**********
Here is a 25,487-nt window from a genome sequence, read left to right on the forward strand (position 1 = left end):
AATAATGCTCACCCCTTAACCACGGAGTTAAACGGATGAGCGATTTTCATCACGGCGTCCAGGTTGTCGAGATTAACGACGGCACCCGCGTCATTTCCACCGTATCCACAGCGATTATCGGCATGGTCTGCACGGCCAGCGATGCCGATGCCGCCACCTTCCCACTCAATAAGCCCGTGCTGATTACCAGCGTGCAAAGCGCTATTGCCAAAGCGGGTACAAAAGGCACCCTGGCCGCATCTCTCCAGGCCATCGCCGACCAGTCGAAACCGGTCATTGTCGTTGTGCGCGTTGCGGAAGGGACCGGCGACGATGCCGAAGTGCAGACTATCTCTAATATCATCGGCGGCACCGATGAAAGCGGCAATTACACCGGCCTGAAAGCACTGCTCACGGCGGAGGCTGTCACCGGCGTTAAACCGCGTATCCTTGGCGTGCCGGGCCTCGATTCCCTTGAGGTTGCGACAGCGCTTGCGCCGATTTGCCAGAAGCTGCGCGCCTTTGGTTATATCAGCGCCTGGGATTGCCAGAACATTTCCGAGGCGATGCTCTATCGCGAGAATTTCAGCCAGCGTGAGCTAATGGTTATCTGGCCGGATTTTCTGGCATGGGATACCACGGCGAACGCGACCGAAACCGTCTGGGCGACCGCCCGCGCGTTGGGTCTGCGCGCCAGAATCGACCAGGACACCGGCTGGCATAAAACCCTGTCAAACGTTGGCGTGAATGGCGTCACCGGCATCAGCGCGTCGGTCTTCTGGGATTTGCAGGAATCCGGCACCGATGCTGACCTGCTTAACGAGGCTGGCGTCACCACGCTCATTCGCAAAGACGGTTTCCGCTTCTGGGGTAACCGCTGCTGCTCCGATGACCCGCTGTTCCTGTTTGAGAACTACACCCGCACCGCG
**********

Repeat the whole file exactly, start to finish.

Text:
Here is a 25,487-nt window from a genome sequence, read left to right on the forward strand (position 1 = left end):
AATAATGCTCACCCCTTAACCACGGAGTTAAACGGATGAGCGATTTTCATCACGGCGTCCAGGTTGTCGAGATTAACGACGGCACCCGCGTCATTTCCACCGTATCCACAGCGATTATCGGCATGGTCTGCACGGCCAGCGATGCCGATGCCGCCACCTTCCCACTCAATAAGCCCGTGCTGATTACCAGCGTGCAAAGCGCTATTGCCAAAGCGGGTACAAAAGGCACCCTGGCCGCATCTCTCCAGGCCATCGCCGACCAGTCGAAACCGGTCATTGTCGTTGTGCGCGTTGCGGAAGGGACCGGCGACGATGCCGAAGTGCAGACTATCTCTAATATCATCGGCGGCACCGATGAAAGCGGCAATTACACCGGCCTGAAAGCACTGCTCACGGCGGAGGCTGTCACCGGCGTTAAACCGCGTATCCTTGGCGTGCCGGGCCTCGATTCCCTTGAGGTTGCGACAGCGCTTGCGCCGATTTGCCAGAAGCTGCGCGCCTTTGGTTATATCAGCGCCTGGGATTGCCAGAACATTTCCGAGGCGATGCTCTATCGCGAGAATTTCAGCCAGCGTGAGCTAATGGTTATCTGGCCGGATTTTCTGGCATGGGATACCACGGCGAACGCGACCGAAACCGTCTGGGCGACCGCCCGCGCGTTGGGTCTGCGCGCCAGAATCGACCAGGACACCGGCTGGCATAAAACCCTGTCAAACGTTGGCGTGAATGGCGTCACCGGCATCAGCGCGTCGGTCTTCTGGGATTTGCAGGAATCCGGCACCGATGCTGACCTGCTTAACGAGGCTGGCGTCACCACGCTCATTCGCAAAGACGGTTTCCGCTTCTGGGGTAACCGCTGCTGCTCCGATGACCCGCTGTTCCTGTTTGAGAACTACACCCGCACCGCG